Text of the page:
Artist's confidence gives business character

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Jesus said anyone who had faith the size of a mustard seed can move a mountain.

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With his brother Derrick Sinquefield (right), New York native Benito Diaz came to Augusta and founded Mustard Seed Comics to showcase his art.   ZACH BOYDEN-HOLMES/STAFF
ZACH BOYDEN-HOLMES/STAFF
With his brother Derrick Sinquefield (right), New York native Benito Diaz came to Augusta and founded Mustard Seed Comics to showcase his art.

Benito Diaz founded his art company, Mustard Seed Comics, on such faith, in God and in himself.

The name seemed appropriate, he said.

"It's because I came here with $2,500 and faith," he said.

Diaz grew up in Brooklyn, N.Y., where he worked a variety of artistic jobs, including painting murals, designing T-shirt logos and staging merchandise for department stores. None of those fulfilled his dream to own his own business.

He found it difficult to stand out in a city filled with talent, and because he often found himself working several jobs at once to survive, there never seemed to be enough time to devote to a building a business.

In 2002, Diaz moved to Augusta with his brother, Derrick Sinquefield, and $2,500 in his pocket.

"I never could seem to get my business off the ground in New York, because there's so much to do," he said. "It's like a rat race there. Over here I was able to have the time and the space to be able to do it."

He and Sinquefield, who assists Diaz with coloring, found work doing promotions for a club, and at first they lived at the club until they could get on their feet and find better lodgings.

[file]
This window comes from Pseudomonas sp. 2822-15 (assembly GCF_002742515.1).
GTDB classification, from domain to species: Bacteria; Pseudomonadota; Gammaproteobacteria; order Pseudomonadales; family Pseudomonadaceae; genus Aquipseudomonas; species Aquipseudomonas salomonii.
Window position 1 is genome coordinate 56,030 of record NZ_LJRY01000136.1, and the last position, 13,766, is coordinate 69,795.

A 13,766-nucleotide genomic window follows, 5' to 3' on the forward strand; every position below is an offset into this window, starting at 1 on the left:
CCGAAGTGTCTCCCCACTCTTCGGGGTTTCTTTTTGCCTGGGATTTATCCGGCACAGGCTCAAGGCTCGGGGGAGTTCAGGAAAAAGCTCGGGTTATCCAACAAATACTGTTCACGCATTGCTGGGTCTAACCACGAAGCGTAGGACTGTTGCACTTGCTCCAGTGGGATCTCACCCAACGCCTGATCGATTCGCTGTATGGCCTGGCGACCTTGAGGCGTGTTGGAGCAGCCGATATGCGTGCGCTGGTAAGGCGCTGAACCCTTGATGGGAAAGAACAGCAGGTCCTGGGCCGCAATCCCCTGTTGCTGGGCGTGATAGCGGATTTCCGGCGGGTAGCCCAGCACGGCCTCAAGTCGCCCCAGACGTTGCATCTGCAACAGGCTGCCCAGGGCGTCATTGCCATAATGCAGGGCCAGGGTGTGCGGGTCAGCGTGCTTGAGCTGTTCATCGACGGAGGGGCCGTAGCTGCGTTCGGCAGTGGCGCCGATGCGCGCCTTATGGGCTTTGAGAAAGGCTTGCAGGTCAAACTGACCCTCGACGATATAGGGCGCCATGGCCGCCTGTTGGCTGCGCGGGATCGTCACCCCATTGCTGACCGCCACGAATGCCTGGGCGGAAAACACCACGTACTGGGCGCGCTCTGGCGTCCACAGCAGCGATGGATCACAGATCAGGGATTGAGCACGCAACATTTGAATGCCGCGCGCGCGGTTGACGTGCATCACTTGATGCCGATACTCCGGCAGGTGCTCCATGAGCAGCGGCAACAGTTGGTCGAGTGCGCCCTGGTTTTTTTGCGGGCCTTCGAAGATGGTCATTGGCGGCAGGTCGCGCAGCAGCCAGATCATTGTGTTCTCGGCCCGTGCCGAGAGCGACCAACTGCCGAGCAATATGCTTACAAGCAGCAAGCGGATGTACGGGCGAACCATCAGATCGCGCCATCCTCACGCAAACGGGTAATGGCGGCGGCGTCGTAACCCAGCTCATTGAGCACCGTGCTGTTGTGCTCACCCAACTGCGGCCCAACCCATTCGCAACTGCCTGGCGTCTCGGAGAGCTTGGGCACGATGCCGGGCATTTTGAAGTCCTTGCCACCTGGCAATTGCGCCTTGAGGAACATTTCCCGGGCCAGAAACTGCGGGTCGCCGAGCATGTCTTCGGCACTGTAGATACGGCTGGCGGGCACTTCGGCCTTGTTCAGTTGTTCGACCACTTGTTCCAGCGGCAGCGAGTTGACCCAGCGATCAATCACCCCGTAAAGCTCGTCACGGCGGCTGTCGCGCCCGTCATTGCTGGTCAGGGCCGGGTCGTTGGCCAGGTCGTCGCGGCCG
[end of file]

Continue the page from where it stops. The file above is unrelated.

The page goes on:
Diaz said that after disagreements with the club's owner, he and his brother walked out and quickly found themselves homeless.

Still chasing his dreams, Diaz sold a few pieces of artwork through a street vendor and moved into a motel.

Through the years, he took a variety of freelance art jobs, including creating tattoo art (but not tattooing), drawing caricatures at a flea market and designing Web sites, until he saved enough to open a studio.

The front room of the two-room studio on Wrightsboro Road is decorated with Diaz's work: caricatures of Sade, Elvis Presley and Shakira; paintings of his fiancee, Sonja Stevenson, and President Obama; and some still-lifes.

A small rack containing his six published American manga graphic novels stands in a corner of his sparsely furnished workroom, which is painted bright blue. A plasma ball and a moving picture of a fish tank lend a quirky feel. This is where he now does his art.

His primary interest is the books, which are distributed through Baker and Taylor. They will be represented at 11 shows in the U.S. and abroad this year.

He is now working on an animated cartoon called Grandma Trigger , which features a vigilante grandmother taking on the likes of He-Man and Spider-Man.

For now, the Mustard Seed is open to clients, but Diaz's dream is to open the studio for artists in all genres to gather, hang out, learn from one another and work together.

"Our goal is to really kind of fuse all the different art styles that are out there," he said. "I just kind of want to bring it all together."

Learn more online

Check out samples of local artist Benito Diaz's work at www.mustardseedcomics.com.


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